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Effect of Having, but Not Consulting, a Computerized Diagnostic Aid

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Mark Pezzo

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Previous research has described physicians’ reluctance to use computerized diagnostic aids (CDAs) but has never experimentally examined the effects of not consulting an aid that was readily available.Experiment 1.Participants read about a diagnosis made either by a physician or an auto mechanic (to control for perceived expertise). Half read that a CDA was available but never actually consulted; no mention of a CDA was made for the remaining half. For the physician, failure to consult the CDA had no significant effect on competence ratings for either the positive or negative outcome. For the auto mechanic, failure to consult the CDA actually increased competence ratings following a negative but not a positive outcome. Negligence judgments were greater for the mechanic than for the physician overall.Experiment 2.Using only a negative outcome, we included 2 different reasons for not consulting the aid and provided accuracy information highlighting the superiority of the CDA over the physician. In neither condition was the physician rated lower than when no aid was mentioned. Ratings were lower when the physician did not trust the CDA and, surprisingly, higher when the physician believed he or she already knew what the CDA would say. Finally,consistent with our previous research, ratings were also high when the physician consulted and then followed the advice of a CDA and low when the CDA was consulted but ignored. Individual differences in numeracy did not qualify these results. Implications for the literature on algorithm aversion and clinical practice are discussed.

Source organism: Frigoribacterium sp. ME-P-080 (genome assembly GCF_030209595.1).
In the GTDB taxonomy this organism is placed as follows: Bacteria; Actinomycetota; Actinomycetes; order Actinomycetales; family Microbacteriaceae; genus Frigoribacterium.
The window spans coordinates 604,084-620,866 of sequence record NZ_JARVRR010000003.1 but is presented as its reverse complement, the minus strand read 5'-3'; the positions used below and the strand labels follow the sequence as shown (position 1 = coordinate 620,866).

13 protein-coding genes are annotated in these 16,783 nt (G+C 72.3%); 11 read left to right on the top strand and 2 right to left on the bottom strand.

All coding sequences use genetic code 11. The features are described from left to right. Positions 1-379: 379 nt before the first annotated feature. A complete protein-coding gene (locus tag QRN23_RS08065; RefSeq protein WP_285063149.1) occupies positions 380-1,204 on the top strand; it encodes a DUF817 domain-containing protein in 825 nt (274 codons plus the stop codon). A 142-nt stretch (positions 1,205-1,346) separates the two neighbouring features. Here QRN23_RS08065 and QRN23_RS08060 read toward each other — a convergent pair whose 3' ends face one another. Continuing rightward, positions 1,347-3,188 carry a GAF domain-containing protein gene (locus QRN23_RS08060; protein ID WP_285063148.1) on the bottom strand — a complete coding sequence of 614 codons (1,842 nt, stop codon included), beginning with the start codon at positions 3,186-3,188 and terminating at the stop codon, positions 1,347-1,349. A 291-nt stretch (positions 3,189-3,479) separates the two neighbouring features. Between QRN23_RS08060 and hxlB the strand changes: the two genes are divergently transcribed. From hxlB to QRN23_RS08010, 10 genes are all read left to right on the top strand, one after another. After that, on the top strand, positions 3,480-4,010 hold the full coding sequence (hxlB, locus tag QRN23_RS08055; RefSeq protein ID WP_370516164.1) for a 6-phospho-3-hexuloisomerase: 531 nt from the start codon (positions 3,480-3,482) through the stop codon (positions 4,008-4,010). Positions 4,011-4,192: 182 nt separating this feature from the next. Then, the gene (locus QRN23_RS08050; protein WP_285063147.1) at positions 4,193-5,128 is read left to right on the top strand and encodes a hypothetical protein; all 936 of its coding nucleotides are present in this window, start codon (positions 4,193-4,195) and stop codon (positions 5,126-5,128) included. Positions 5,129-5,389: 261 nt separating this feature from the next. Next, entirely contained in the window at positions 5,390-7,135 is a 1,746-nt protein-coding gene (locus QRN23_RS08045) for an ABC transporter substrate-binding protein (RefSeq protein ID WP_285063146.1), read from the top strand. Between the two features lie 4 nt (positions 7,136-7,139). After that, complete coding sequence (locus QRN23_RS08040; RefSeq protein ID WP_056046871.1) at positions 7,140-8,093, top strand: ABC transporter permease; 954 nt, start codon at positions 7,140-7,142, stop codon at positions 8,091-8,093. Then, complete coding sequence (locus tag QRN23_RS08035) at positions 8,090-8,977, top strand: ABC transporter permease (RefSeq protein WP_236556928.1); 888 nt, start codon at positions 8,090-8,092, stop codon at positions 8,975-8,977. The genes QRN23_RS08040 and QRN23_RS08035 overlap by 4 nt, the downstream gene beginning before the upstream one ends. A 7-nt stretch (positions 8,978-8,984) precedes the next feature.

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This work is licensed under a Creative Commons Attribution-Noncommercial-No Derivative Works 4.0 License.